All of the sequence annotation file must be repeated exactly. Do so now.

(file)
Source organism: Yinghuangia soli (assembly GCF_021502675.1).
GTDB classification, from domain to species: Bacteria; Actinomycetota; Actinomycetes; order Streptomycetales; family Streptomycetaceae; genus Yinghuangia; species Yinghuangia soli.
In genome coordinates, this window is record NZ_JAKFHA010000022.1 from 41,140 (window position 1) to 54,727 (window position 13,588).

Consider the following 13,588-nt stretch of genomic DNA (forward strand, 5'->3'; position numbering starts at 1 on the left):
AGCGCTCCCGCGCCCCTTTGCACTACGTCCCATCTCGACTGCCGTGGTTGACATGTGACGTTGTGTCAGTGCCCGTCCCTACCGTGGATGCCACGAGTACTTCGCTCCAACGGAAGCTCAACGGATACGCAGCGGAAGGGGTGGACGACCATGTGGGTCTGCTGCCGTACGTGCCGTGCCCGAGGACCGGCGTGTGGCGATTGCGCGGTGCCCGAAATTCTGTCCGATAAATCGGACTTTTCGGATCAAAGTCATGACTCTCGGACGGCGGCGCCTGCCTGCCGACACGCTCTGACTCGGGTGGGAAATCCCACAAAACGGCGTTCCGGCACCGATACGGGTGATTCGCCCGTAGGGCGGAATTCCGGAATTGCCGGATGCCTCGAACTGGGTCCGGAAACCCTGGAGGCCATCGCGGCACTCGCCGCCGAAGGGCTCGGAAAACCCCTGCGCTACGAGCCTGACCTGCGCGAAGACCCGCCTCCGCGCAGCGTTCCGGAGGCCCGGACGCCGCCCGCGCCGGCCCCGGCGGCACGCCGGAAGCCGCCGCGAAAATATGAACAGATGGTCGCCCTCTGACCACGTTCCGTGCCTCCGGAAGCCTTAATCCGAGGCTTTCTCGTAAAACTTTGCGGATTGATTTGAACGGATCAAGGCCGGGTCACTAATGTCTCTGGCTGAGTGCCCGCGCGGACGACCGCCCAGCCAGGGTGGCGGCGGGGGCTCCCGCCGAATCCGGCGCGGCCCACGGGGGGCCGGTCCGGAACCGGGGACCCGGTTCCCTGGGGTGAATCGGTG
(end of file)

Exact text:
Source organism: Yinghuangia soli (assembly GCF_021502675.1).
GTDB classification, from domain to species: Bacteria; Actinomycetota; Actinomycetes; order Streptomycetales; family Streptomycetaceae; genus Yinghuangia; species Yinghuangia soli.
In genome coordinates, this window is record NZ_JAKFHA010000022.1 from 41,140 (window position 1) to 54,727 (window position 13,588).

Consider the following 13,588-nt stretch of genomic DNA (forward strand, 5'->3'; position numbering starts at 1 on the left):
AGCGCTCCCGCGCCCCTTTGCACTACGTCCCATCTCGACTGCCGTGGTTGACATGTGACGTTGTGTCAGTGCCCGTCCCTACCGTGGATGCCACGAGTACTTCGCTCCAACGGAAGCTCAACGGATACGCAGCGGAAGGGGTGGACGACCATGTGGGTCTGCTGCCGTACGTGCCGTGCCCGAGGACCGGCGTGTGGCGATTGCGCGGTGCCCGAAATTCTGTCCGATAAATCGGACTTTTCGGATCAAAGTCATGACTCTCGGACGGCGGCGCCTGCCTGCCGACACGCTCTGACTCGGGTGGGAAATCCCACAAAACGGCGTTCCGGCACCGATACGGGTGATTCGCCCGTAGGGCGGAATTCCGGAATTGCCGGATGCCTCGAACTGGGTCCGGAAACCCTGGAGGCCATCGCGGCACTCGCCGCCGAAGGGCTCGGAAAACCCCTGCGCTACGAGCCTGACCTGCGCGAAGACCCGCCTCCGCGCAGCGTTCCGGAGGCCCGGACGCCGCCCGCGCCGGCCCCGGCGGCACGCCGGAAGCCGCCGCGAAAATATGAACAGATGGTCGCCCTCTGACCACGTTCCGTGCCTCCGGAAGCCTTAATCCGAGGCTTTCTCGTAAAACTTTGCGGATTGATTTGAACGGATCAAGGCCGGGTCACTAATGTCTCTGGCTGAGTGCCCGCGCGGACGACCGCCCAGCCAGGGTGGCGGCGGGGGCTCCCGCCGAATCCGGCGCGGCCCACGGGGGGCCGGTCCGGAACCGGGGACCCGGTTCCCTGGGGTGAATCGGTG